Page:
September 13, 1940 Lexington Progress
This is My Column by W. V. Barry
It may not be to my credit to repeat an old story in which I was concerned, but there were some funny points about it which makes it almost irresistible to me--so here it is:
One Saturday many years ago the late Tom Bird, who met an accidental death in Memphis, came to me and asked if I didn’t want to take a little barbecue dinner at Hinson Springs the next day; that Kit Williams was going to barbecue a shoat, and of course, would have the bread, pickle, etc., with it, and here I digress to say something about Tom Bird. He was the most expert man I ever saw handle a hammer and nails, and one day while he was working on my house, I asked him if he ever worked all day in his life, to which he replied, “One time,” and went on to tell that one time, in Texas, he was covering a house with shingles, and on the morning of July 3, he told the man who employed him that he wanted to get done that day so he could celebrate on the Fourth, whereupon the man told him, “I bet you $100 and your wages that you can't do it”--and Tom did it. I have often wished that I could have seen Tom handle the hammer and nails on that 3rd day of July. And by the way, carpentering seems to run in the blood of that family--and now back to the Sunday barbecue.
I had forethought to ask Tom what the cost would be, as I had with me Walter Lofton, a local boy and a printer named Peterson, who was just out of New Orleans a few days, as shown by his union card, and that mean 75c for the three of us, which on the final accounting amounted to $4.00, for the crowd had brought several gallons of liquor and a whole keg of beer, but I pledge my word that I was on the water wagon personally, drank nothing but spring water that day, as was the case with Peterson, but Walter Lofton missed no drinks as far as I could notice.
After the jollification was well on its way, the boys, some of them somewhat advanced in age, took to standing one at a time on his head under the spout of the spring, and when I saw them coming after me, I hung my new derby hat on a nail I saw in a tree, for I knew that resistance would be futile; however, Johnny Harmon and a man named Sears, who built the residence back of the Southern Methodist Church, got into a fight before reaching me, and thus I was saved.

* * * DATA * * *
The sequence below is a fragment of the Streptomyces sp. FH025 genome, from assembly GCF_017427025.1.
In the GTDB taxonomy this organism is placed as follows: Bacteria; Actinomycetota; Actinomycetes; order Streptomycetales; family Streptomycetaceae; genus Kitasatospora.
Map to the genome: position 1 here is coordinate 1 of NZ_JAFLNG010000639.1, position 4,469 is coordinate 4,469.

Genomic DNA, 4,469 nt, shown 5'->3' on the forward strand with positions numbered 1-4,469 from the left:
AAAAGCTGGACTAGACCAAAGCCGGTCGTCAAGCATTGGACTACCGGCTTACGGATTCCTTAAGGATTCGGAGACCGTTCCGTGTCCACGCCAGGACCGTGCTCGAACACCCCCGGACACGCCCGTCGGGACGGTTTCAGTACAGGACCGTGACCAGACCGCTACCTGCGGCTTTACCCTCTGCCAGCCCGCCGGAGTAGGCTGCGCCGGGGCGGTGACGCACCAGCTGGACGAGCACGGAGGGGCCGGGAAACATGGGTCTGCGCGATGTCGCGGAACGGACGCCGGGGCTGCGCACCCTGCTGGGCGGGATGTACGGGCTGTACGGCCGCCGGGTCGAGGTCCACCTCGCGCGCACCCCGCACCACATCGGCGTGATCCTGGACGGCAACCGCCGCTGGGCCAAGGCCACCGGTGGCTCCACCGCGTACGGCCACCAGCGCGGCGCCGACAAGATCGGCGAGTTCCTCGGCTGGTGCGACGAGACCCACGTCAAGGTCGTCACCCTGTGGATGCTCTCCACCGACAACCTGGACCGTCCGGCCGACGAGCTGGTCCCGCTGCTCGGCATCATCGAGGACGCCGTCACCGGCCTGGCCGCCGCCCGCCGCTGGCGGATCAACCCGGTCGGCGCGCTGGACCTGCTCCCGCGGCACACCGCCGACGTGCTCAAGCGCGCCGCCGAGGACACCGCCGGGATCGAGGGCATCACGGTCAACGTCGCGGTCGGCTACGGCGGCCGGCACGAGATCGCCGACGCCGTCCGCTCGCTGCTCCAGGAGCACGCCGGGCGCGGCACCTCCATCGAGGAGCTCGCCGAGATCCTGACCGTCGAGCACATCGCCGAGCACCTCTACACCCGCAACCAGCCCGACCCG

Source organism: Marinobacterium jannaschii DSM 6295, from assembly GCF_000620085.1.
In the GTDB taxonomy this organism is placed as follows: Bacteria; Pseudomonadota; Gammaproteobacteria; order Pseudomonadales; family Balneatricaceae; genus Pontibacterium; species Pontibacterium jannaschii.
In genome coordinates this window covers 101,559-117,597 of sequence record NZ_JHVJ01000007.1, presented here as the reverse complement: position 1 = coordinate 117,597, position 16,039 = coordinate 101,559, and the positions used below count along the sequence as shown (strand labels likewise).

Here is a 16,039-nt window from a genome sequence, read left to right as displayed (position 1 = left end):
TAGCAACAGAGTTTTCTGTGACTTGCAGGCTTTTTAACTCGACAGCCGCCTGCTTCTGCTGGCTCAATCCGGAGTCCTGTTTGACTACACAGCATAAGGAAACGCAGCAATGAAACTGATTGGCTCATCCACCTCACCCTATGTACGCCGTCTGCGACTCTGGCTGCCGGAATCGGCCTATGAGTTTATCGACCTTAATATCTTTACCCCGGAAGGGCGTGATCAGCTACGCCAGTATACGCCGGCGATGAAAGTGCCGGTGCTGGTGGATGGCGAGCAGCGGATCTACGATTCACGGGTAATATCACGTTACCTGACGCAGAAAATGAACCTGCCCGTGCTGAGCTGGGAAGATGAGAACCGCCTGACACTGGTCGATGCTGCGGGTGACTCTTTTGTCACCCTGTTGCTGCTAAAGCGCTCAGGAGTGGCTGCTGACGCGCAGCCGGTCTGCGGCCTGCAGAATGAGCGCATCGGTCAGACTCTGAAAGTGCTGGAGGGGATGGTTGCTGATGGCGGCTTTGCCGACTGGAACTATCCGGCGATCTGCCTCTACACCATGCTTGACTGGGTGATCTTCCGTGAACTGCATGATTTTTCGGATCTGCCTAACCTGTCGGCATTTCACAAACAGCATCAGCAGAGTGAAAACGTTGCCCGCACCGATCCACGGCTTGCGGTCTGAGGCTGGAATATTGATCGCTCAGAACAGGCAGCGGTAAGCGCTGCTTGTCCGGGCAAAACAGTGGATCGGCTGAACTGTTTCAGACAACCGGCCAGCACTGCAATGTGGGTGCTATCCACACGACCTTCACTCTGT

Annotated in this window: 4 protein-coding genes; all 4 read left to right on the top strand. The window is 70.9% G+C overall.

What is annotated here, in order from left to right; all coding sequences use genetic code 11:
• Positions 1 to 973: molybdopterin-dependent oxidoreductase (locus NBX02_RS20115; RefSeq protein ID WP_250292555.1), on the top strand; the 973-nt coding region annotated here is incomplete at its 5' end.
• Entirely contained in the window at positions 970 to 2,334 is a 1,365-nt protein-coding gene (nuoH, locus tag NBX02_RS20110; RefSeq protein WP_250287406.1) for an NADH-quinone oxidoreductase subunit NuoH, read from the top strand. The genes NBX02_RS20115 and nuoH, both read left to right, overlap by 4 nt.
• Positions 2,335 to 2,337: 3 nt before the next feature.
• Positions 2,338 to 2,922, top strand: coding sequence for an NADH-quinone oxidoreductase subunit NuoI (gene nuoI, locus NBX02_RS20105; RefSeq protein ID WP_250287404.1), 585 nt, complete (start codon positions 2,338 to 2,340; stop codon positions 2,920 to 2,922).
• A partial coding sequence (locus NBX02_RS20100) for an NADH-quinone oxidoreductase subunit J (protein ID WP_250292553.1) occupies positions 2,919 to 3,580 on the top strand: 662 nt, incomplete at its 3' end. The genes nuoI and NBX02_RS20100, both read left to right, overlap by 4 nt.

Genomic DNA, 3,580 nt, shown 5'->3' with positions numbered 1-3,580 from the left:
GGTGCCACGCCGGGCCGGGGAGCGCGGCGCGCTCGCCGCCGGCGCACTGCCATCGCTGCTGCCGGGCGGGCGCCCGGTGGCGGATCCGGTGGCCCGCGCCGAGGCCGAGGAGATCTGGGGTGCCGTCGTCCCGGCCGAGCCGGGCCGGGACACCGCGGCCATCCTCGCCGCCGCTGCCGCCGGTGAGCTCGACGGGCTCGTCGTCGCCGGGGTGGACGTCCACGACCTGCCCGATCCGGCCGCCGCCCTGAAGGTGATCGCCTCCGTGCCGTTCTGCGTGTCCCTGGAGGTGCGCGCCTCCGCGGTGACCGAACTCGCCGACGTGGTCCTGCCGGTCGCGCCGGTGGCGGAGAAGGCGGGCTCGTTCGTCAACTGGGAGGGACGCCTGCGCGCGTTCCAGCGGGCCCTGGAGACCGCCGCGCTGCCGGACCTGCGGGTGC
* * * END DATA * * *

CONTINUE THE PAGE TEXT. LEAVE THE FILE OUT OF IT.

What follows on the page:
One Arch Cox, who was a self-invited guest imbibed so freely that he lay flat on the ground with the root of a big tree for his pillow and somebody suggested that as Brother Cox had passed away, it was fitting to hold some sort of ceremony over his remains, so they marched around Arch and the tree singing, “Hark From the Tomb a Doleful Sound,” after which the suggestion was made that Brother Wes Brower lead in prayer, and Brother Brower knelt on one knee by the right side of Brother Cox, but not for long, for the supposed deceased brother, using the flexor muscle of his right arm, then the extensor of the same member, knocked Brower further back than I ever saw another man fall and Arch’s arm dropped limply back by his side.
They devised one piece of fun which I had never seen before. Billy Elkins was standing up right, another fellow got behind him, a fellow in front pushed Billy, the man behind humped his back, and Bill described a circle in the air, landing on his head in an old sow bed of leaves and sticks and there Billy lay. We wondered if it was possible if his neck was broken. Tom Bird brushed the leaves from Bill’s face and his eye lids fluttered when Tom shook him and asked, “Billie, are you hurt?” to which he replied, “No, but it gave me a hell of a jare.”
Back to my acceptance of the invitation, Sunday morning I dressed in my best, dropped in the store now occupied by the Elk Drug Store and bought me an E. & W. collar and cuffs for the price of 60c. The only real part I took in the occasion was helping to eat the barbecue dinner and being knocked down into a blue muck, just covering my 40c linen cuffs.
There was enough noise made to bring from people who lived nearby a threat to indict the entire crowd which I guessed should have been done.
Speaking of Kit Williams, he was not only the best hand to barbecue meat in Henderson County, he was an incorrigible drunkard and spent enough money on fines in Lexington to pay for a farm. Between drinks he was a successful farmer and money-maker--and there once went the rounds of the newspapers of this country the phrase, “and there were others.”
If we men should take the advice to never engage in conversation that could be repeated in the presence of modest ladies there would be a slight less talking done--and that advice no reasonable man can dispute being good. This statement leads on to the question whether there is or should be a double standard of morals. In practice there is a double standard while it is not in keeping with the commandments, it is fortunate for the world that it is so.
It is a well known fact that even men of loose morals and practice, require in women an unpreachable code and moral, and while this seems to be less demand than in former years, yet it is possible the salvation of the world and should men recede from this demand, there might be brought on a condition of morals which would astound the world--a condition which might equal that of the Biblical picture of Sodom and Gomorrah. So to put this sermon in a nutshell, no immoral man is any better from a Christian standpoint, than an immoral woman--so wash your mouth to cleanse out the last smooty story you have told, resist the fun in telling one and don’t tell any more.